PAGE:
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Counseling | Counselor Education


This article originally appeared in the International Journal of Emergency Mental Health and Human Resilience. It is reproduced here with permission from the copyright holder. All Rights Secured. No copy of this file may be sold or reprinted in whole or in part.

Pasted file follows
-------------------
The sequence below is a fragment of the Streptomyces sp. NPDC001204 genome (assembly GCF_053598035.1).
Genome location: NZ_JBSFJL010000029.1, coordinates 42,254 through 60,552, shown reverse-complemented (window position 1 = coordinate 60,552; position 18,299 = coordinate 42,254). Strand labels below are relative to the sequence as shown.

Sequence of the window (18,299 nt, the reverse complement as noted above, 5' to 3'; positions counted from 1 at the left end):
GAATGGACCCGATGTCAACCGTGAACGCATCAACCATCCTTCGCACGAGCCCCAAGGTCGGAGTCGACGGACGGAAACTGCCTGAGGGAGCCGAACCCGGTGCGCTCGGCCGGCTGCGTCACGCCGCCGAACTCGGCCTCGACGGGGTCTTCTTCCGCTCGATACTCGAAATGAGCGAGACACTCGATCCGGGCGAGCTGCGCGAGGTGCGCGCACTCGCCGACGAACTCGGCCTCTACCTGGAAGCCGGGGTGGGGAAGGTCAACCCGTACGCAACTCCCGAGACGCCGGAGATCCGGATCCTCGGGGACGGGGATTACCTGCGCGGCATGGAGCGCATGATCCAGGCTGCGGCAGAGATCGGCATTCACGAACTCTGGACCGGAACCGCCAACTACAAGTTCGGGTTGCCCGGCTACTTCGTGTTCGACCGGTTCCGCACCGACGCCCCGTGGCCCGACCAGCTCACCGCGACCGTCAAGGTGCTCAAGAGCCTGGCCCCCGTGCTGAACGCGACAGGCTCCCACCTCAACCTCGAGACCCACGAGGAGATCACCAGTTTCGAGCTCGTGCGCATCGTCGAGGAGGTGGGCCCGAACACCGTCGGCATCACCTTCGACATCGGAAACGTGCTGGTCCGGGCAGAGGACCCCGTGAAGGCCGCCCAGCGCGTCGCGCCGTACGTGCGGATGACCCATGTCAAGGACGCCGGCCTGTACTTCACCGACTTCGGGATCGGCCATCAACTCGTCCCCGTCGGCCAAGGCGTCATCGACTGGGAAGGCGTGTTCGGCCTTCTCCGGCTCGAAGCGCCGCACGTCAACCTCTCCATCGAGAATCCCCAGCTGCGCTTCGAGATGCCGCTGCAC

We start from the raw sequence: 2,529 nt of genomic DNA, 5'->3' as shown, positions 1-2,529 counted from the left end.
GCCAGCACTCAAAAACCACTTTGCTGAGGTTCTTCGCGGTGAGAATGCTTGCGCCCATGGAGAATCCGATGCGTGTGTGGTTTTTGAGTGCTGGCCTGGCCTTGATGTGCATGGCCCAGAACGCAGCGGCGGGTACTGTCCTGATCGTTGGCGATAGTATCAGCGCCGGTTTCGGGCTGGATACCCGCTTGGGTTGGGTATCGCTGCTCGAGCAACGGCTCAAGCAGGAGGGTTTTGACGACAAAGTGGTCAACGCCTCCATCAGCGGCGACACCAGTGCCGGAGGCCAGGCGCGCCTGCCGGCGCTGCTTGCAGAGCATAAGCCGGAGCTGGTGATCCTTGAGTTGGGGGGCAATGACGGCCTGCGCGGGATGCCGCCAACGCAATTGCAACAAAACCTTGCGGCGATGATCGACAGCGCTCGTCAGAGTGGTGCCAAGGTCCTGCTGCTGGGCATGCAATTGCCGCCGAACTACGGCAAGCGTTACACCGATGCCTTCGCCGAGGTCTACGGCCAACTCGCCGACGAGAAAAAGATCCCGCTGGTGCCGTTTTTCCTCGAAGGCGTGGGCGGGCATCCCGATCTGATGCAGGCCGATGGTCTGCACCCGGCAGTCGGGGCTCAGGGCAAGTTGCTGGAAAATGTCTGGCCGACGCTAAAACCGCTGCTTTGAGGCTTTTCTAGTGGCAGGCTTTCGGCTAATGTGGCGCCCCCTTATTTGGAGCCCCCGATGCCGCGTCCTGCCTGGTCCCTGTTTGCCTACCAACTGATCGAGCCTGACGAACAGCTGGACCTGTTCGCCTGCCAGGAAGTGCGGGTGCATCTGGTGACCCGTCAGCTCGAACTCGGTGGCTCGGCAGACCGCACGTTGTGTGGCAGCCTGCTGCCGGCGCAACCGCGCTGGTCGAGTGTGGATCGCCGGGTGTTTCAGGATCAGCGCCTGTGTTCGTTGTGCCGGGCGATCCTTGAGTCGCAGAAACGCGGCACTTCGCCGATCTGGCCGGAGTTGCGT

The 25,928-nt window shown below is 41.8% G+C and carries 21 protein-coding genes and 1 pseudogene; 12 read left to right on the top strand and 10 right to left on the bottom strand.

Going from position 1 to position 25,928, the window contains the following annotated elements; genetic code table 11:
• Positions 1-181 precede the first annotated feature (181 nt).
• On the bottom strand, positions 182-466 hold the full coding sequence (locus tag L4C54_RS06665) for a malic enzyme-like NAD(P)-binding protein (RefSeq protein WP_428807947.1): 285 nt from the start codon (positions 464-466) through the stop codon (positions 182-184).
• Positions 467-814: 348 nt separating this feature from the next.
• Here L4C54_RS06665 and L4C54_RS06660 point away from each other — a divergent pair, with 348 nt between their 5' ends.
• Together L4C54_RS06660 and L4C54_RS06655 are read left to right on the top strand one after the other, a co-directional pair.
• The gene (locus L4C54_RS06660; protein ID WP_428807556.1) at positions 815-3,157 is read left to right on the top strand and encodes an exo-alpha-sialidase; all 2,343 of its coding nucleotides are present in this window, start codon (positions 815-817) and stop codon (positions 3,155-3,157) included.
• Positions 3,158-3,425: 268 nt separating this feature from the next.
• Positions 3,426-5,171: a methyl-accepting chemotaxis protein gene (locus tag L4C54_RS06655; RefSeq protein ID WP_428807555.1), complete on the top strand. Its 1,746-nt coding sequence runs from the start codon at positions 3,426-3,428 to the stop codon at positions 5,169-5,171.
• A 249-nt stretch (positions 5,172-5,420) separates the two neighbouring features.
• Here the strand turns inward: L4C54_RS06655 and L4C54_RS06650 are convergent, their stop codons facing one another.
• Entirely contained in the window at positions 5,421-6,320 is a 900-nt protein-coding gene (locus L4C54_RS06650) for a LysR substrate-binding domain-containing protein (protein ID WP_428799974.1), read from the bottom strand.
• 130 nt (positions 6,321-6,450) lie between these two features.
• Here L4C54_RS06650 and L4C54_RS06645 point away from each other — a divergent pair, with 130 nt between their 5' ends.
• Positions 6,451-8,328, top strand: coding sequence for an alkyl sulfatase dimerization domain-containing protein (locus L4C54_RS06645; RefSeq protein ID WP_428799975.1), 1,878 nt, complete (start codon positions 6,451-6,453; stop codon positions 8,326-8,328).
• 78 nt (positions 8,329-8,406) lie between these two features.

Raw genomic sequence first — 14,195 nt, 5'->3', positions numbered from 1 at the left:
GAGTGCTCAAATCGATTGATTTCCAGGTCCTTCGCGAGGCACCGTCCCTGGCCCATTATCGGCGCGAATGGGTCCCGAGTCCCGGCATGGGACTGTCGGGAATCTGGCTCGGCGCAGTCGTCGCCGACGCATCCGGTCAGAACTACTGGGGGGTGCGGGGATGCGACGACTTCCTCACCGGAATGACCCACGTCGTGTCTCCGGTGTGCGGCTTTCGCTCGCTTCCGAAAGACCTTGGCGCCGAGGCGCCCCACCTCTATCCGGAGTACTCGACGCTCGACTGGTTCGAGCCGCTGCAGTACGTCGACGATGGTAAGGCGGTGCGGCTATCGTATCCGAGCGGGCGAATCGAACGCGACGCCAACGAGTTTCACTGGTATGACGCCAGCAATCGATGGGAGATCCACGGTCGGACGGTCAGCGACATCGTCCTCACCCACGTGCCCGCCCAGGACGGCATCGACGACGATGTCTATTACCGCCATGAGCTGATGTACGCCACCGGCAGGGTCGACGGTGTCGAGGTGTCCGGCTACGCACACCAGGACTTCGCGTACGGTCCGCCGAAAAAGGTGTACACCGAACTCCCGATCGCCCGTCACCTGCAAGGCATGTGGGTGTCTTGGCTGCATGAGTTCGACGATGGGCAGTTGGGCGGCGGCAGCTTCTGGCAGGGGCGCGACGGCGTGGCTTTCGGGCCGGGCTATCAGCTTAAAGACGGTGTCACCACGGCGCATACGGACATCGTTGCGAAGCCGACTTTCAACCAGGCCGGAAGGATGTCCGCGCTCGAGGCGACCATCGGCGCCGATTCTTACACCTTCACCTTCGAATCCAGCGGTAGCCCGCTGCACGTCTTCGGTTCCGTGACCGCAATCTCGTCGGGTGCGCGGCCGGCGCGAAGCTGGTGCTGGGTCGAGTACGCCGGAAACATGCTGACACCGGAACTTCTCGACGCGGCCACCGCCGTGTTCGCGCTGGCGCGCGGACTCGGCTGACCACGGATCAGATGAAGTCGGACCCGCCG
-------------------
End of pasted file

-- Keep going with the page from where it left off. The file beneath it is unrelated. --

The principles of Critical Incident Stress Management for assisting individuals and groups are applied to an Eastern European crisis event. This case study demonstrates the importance of understanding the cultural context where crisis events occur and the value of developing a network of local relationships as a step toward gaining credibility when working cross-culturally. I recount experiences over the past 13 years working in Eastern Europe as a clinical psychologist, consulting and intervening in a wide variety of critical incidents. There is a great need to raise the awareness of depression, anxiety, trauma, abuse, and addictions among health professionals, educators, clergy, and the general public. By combining the practices of community and clinical psychology, traction has been gained in developing counseling and crisis response initiatives led by both non-professionals and mental health personnel in Eastern Europe.